50 NYPD cops got shot in 1973. That’s like some Batman movie. Those were crazy times.
Cops have gotten a lot better over the years at not getting themselves shot. I think that contributes to complaints about police shootings. Sure, back in the Death Wish days, the NYPD was blasting away like the last scene in Scarface, but up to 50 of them were getting shot themselves each year, presumably with few wearing body armor. So it seemed like more of a fair fight.
Now, in contrast, the NYPD tactically trains its officers how not to get shot, which is smart, but strikes many people as unsporting.
to a low of zero members shot and injured in 2009. In 2019, four police officers were shot and injured by subject gunfire in ID-AC incidents, compared with one member shot and injured in 2018. Tragically, two members of the service were shot and killed in the line of duty in 2019 during two other ID-AC incidents; both by “friendly fire.”
By the end of the Bloomberg era, the NYPD was likely about as good as any police department has ever been in the U.S. Still, bad stuff happens, like two NYPD officers being killed by friendly fire in 2019.
… Unfortunately, bystanders may be injured during ID-AC incidents – either as a direct result of, or incidental to, police action. In 2019, one bystander was injured during an ID-AC incident, struck in the foot by a bullet discharged by a police firearm. This occurred while the bystander was engaged in a physical altercation with an armed subject who was discharging a firearm at him. The injury was nonfatal. There were no other bystander injuries in 2019.
Somewhere there is data on the number of NYC bystanders shot by the NYPD over the last 50 years. It would be interesting to see what the trend lines would look like.
There were a total of 32 subjects involved in ID-AC incidents in 2019; 27 were male and 5 were female. The subjects’ ages ranged from 17 to 58, with a median age of 27.5. Of all the ID-AC subjects, 78.1% were between the ages of 21 and 39. Nineteen of the subjects were younger than 30, and only one was over 50 years old. The race and ethnicity of the subjects was determined by eyewitness reports, the subjects’ self-identification, existing government-issued documentation, racial/ethnic physical characteristics, medical examiner reports, and other sources. Of the 32 subjects involved in ID-AC incidents, 19 were black, 10 were Hispanic, 1 was white and 2 were Asian. Expressed as percentages, of the total number of ID-AC subjects in 2019, 59.4% were black, 31.3% were Hispanic, 3.1% were white, and 6.3% were Asian. The racial and ethnic composition of the ID-AC subjects generally corresponds to the 470 criminal shooting suspects in the 776 criminal shooting incidents in New York City in 2019. Among the 470 identified criminal shooting suspects in New York City in 2019, approximately 74.9% were black, 21.5% Hispanic, 2.3% white, and 1.3% Asian.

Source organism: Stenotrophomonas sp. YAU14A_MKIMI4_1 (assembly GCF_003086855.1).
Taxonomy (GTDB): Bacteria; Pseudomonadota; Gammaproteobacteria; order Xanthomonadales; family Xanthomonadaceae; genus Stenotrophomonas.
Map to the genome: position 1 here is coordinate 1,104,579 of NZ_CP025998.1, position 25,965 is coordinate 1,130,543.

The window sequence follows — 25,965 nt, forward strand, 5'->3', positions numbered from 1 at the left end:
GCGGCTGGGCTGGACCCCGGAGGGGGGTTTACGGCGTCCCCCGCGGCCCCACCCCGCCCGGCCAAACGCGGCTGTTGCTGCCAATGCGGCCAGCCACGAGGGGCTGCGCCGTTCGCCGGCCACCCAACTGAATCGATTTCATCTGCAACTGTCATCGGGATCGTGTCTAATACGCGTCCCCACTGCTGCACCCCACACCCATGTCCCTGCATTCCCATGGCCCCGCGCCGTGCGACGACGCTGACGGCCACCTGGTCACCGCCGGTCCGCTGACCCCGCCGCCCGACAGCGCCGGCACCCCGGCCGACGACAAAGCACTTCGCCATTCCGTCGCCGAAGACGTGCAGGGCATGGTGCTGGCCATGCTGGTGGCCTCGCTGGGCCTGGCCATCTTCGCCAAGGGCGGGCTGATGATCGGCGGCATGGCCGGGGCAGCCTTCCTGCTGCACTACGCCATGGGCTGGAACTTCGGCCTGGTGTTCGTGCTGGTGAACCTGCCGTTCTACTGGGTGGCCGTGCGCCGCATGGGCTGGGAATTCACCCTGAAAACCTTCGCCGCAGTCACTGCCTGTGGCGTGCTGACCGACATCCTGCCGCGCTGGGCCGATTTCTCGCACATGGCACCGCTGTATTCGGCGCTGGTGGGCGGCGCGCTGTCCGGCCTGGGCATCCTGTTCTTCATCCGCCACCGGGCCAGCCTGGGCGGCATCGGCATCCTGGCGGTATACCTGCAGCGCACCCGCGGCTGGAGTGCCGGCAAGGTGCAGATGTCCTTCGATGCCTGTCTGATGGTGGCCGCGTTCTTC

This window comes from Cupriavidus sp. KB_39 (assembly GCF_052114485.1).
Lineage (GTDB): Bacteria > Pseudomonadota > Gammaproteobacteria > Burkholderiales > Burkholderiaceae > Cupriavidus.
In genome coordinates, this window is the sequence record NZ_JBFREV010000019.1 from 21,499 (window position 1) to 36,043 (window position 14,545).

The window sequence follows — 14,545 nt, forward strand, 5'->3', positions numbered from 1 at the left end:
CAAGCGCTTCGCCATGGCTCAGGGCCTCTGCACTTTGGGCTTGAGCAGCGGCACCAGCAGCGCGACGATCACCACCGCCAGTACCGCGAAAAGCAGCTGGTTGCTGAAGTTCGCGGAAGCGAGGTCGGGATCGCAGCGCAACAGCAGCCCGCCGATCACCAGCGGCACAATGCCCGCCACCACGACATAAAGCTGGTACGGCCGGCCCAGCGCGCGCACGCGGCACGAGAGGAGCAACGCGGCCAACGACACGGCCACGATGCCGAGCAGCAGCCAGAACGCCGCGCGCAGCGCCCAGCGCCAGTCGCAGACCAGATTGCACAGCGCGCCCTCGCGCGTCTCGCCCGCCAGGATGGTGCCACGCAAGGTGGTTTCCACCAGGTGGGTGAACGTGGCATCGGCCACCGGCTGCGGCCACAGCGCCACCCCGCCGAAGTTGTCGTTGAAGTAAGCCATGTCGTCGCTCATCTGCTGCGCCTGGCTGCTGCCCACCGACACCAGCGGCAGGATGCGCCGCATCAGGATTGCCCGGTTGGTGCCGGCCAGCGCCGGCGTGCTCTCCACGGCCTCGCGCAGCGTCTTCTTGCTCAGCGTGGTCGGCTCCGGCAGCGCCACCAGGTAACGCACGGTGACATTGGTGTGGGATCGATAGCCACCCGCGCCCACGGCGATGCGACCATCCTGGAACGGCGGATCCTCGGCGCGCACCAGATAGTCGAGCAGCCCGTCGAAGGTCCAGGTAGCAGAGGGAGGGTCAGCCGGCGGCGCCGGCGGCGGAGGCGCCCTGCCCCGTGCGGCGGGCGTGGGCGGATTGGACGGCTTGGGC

To the tune of “White Riot” by The Clash:
Black man gotta lot a problems
But his worst one’s pulling a gun
More from the NYPD:
Objective Completion Rate
The department does not calculate “hit percentage” when describing ID-AC incidents. The NYPD uses an “objective completion rate” per incident to determine the effectiveness of police firearms discharges. When a uniformed member properly and lawfully perceives a threat severe enough to require the use of a firearm and fires properly and lawfully at a specific threat, the most relevant measure of success is whether the member ultimately stops the threat. This is the objective completion rate. Regardless of the number of shots that strike a particular subject, the objective is considered completed when the actions of the subject that threaten imminent serious physical injury or death are stopped by a member’s use of deadly physical force, i.e., a subject stops their threatening actions after being shot.
In 2019, uniformed members of the service successfully stopped the threat by discharging their weapons in 24 of the 25 ID-AC incidents, with at least one subject shot in each of those 24 incidents, for an objective completion rate of 96%.
That’s an unusually high success rate:
… Of the 54 members involved in adversarial conflicts in 2019, 18 were
determined to have used a two-handed, supported position, and six utilized a one-handed, unsupported position.
My impression is that a certain amount of anti-police sentiment stems from cops killing people’s dogs. The NYPD shot at six dogs in 2019, killing four and wounding one. One cop got bitten by a pit bull. Are these high or low numbers?
Eight cops unintentionally fired their guns in 2019, with two wounding themselves. Nobody else was hit.
There were thirteen authorized firearm discharges:
There were 13 firearms discharges in 2019 that were classified as unauthorized use of firearms, a 116.7% increase compared to 2018. Nine of these incidents involved members of the service dying by suicide from a firearm – a 125% increase compared to the prior year. Two of the four other unauthorized discharge incidents resulted from non-members gaining access to a member’s firearm and discharging a round. One of the two remaining unauthorized incidents involved a member of a service discharging a round into the air during an off-duty dispute. That member was arrested and suspended from duty. The last unauthorized discharge incident involved a member who claimed that a non-member gained access to the member’s firearm and used it to commit suicide. Upon investigation, it was determined that the death was inconsistent with a suicide and the member was fired and arrested.